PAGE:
Scientists will have developed a way to teleport objects — i.e., move them from one location to another without traversing the physical space in between.

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future teleportation science pew report
Leonard Nimoy as Mr. Spock, William Shatner as Captain James T. Kirk and DeForest Kelley as Dr. McCoy. Credit: CBS via Getty Images

What the public says: 7% definitely, 32% probably

What science says: A 2003 Air Force study examined the physics behind five hypothetical means of teleportation, from altering the geometry of space-time to using extra space dimensions, parallel universes or quantum entanglement. While scientists have been able to “teleport” individual atoms — essentially transferring quantum information from one atom onto another — that line of research is more likely to lead to quantum computing than to “Star Trek”-style transporters. (Though it would make interplanetary colonization, discussed below, a lot easier.)

Humans will build colonies on another planet that can be lived in for long periods.

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space colonies in future pew report
Credit: NASA Ames Research Center

What the public says: 5% definitely, 28% probably

What science says: The most likely candidate for an off-Earth planetary colony is Mars, given its relative accessibility (36 million miles at its nearest approach) and similarity to Earth. In the past, NASA and the European Space Agency talked about sending manned missions to Mars by the 2030s, but now they are only discussing nearer-term unmanned missions. One private group, the Inspiration Mars Foundation, wants to send a two-person crew on a Mars flyby in 2018. Another, a Dutch nonprofit organization called Mars One, aims to establish a permanent human settlement on Mars, starting with a 2025 landing. Last year, more than 200,000 people from around the world applied for one of four one-way tickets on the first Mars One mission; 1,058 candidates have made it to the second round of the multi-part selection process. However, the latest data from the Curiosity rover indicate that radiation exposure would be a significant (though not necessarily insurmountable) challenge to any Martian expedition.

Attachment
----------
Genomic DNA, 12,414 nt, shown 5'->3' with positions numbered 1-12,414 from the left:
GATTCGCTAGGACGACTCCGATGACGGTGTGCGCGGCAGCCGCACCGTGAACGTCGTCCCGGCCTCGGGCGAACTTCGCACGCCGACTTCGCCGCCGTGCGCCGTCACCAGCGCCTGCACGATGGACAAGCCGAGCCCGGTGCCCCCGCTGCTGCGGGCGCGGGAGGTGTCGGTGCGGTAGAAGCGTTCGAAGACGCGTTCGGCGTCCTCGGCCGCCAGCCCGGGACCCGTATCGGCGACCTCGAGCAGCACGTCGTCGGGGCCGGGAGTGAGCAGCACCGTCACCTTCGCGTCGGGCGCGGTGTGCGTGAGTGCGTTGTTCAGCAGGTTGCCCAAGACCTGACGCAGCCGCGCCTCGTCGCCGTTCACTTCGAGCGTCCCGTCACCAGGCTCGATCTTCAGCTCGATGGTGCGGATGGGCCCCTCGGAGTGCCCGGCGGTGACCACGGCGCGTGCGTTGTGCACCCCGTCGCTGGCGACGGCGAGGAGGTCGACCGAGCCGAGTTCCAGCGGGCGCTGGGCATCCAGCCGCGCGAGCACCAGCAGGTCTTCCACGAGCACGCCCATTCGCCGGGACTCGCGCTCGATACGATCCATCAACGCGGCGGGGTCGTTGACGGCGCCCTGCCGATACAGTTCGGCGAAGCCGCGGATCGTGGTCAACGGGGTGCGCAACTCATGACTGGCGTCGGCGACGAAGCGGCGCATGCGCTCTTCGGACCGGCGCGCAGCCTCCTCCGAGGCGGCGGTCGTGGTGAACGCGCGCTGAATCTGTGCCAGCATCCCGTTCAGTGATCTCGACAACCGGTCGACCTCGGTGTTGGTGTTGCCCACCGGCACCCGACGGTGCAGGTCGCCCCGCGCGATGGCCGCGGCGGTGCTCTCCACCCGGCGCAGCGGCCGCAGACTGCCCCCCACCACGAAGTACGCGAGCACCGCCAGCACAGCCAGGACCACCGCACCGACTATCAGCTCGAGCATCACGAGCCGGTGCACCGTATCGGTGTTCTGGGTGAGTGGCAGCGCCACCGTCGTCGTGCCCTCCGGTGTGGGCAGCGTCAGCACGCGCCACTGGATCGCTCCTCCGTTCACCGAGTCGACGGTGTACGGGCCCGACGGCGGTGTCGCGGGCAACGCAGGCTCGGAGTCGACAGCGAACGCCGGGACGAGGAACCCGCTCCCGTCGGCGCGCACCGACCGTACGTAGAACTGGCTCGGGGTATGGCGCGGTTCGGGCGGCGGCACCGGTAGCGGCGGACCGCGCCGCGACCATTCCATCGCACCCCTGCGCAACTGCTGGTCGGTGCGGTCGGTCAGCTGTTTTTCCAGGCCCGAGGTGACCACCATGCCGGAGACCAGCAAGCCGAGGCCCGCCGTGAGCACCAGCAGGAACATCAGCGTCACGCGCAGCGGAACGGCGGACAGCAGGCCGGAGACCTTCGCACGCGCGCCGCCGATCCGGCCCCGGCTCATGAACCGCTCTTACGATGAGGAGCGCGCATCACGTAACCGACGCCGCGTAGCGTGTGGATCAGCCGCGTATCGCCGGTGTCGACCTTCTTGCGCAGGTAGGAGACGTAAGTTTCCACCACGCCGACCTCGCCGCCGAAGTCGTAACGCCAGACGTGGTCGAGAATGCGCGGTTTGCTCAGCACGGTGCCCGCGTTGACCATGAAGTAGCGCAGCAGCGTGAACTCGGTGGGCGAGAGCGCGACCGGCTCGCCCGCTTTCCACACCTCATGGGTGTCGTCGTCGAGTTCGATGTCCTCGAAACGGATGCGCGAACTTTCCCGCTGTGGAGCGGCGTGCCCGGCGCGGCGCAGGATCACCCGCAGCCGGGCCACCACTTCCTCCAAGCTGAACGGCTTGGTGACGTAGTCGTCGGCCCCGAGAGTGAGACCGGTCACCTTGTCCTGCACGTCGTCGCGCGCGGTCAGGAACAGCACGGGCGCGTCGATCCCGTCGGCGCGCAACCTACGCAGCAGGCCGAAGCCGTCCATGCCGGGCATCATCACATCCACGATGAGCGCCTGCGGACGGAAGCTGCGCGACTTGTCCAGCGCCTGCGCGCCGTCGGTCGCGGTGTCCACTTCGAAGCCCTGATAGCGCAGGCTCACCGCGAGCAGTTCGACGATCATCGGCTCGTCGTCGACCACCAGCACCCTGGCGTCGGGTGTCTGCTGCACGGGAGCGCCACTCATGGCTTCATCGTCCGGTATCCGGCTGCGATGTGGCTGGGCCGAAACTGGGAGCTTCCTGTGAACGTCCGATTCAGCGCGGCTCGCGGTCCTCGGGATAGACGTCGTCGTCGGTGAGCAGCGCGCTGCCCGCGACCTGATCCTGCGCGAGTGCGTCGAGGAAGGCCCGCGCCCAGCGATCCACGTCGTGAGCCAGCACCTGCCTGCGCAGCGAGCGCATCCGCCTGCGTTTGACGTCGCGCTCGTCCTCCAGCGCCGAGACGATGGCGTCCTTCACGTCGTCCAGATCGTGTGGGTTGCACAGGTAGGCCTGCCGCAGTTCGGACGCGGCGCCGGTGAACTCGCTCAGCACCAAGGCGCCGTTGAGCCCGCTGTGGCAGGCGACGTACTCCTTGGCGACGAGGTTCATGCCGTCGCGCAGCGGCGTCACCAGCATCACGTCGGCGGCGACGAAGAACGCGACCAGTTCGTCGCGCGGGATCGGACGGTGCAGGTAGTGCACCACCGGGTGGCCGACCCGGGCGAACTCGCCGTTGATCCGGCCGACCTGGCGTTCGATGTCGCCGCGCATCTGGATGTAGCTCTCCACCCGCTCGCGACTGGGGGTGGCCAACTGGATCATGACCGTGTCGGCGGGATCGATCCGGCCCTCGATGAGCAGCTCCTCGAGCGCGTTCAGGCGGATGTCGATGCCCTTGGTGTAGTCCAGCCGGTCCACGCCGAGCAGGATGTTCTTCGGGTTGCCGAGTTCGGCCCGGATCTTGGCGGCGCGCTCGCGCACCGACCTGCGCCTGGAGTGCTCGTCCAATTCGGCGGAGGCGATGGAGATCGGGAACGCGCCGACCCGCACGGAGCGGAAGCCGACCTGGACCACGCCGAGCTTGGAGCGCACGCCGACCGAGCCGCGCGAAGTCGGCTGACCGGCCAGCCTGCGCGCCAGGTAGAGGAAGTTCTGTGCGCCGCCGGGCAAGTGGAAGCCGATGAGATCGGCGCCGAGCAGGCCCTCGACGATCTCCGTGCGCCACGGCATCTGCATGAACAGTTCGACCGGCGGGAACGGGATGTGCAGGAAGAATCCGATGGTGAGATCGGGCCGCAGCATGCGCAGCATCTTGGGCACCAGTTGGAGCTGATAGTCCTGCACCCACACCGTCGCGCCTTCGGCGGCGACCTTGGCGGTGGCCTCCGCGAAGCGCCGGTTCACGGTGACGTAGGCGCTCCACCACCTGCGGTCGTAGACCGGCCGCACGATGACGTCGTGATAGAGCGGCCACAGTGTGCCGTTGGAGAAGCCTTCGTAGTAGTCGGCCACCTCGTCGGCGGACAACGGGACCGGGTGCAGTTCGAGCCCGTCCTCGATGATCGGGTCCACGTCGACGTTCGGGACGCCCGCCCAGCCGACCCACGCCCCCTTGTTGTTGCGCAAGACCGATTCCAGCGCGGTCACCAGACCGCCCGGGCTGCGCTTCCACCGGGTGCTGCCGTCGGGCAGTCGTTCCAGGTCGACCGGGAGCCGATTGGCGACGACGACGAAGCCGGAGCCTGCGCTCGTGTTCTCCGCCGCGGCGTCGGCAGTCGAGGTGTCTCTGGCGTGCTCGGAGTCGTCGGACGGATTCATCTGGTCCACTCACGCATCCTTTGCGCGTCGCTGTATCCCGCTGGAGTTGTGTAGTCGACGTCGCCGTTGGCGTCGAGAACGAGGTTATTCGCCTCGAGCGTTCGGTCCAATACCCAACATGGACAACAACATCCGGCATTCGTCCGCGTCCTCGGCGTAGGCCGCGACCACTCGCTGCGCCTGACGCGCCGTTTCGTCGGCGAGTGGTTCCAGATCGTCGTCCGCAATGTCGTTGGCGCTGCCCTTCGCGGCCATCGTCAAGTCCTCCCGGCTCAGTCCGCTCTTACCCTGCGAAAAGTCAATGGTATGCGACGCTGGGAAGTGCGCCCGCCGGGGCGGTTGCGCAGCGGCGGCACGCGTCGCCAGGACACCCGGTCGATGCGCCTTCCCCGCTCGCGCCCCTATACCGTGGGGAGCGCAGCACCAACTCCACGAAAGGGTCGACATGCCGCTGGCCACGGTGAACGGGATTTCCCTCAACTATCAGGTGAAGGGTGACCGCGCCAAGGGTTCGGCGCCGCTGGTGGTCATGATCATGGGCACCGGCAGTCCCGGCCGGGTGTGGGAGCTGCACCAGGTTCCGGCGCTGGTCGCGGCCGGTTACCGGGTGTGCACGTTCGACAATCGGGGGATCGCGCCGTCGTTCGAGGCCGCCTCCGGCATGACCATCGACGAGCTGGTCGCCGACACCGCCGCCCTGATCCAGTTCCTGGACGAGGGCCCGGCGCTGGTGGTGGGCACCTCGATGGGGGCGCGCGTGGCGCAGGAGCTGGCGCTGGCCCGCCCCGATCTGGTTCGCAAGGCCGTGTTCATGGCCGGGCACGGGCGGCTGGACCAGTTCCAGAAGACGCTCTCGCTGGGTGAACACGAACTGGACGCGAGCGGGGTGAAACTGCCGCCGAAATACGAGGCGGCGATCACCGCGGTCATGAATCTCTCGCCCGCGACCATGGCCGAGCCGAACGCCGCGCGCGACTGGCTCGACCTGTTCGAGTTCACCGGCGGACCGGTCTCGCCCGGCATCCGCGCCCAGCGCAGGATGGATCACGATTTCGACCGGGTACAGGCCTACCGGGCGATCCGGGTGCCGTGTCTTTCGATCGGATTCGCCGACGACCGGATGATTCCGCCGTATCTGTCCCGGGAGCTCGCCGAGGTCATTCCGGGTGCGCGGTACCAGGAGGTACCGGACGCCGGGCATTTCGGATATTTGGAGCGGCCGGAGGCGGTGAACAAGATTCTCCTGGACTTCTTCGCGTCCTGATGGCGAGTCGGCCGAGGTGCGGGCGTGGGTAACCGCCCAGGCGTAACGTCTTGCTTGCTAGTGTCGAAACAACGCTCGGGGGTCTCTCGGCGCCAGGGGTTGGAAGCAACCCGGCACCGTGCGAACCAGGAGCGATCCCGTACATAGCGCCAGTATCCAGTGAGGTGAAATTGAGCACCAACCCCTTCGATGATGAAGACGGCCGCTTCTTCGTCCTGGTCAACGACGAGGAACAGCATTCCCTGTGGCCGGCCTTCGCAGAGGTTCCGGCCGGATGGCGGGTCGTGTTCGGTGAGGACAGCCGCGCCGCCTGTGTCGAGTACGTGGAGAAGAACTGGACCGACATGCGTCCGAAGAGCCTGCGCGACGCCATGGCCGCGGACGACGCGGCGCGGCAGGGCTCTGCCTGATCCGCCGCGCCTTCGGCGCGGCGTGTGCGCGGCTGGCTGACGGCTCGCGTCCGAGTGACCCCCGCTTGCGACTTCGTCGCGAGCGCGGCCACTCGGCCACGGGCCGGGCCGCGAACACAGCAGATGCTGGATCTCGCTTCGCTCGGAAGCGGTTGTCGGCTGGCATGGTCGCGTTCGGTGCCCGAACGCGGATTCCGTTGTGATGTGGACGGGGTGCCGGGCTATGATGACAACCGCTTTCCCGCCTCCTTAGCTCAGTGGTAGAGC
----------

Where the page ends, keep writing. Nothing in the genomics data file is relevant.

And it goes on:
Humans will be able to control the weather.

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will humans be able to control the weather?
Infrared satellite image of Hurricane Gustav in the Gulf of Mexico. Credit: U.S. Navy/Handout/CNP/Corbis

What the public says: 6% definitely, 13% probably

What science says: Humans already are affecting the climate, and not in a good way, according to a recent report from the Intergovernmental Panel on Climate Change. But weather, unlike climate, is a near-term phenomenon. And while weather forecasts have become much more accurate in just the past few decades (as noted by, among others, Nate Silver), controlling the weather (or even just producing rain) has eluded humanity for centuries. Even cloud seeding, which has been practiced for decades, may be not as effective as once thought. Not that we’ve stopped trying: In 2010, a Slovak researcher named Jozef Solc patented a method for reducing a hurricane’s destructive force by pumping seawater near the eyewall and diffusing it into the wind.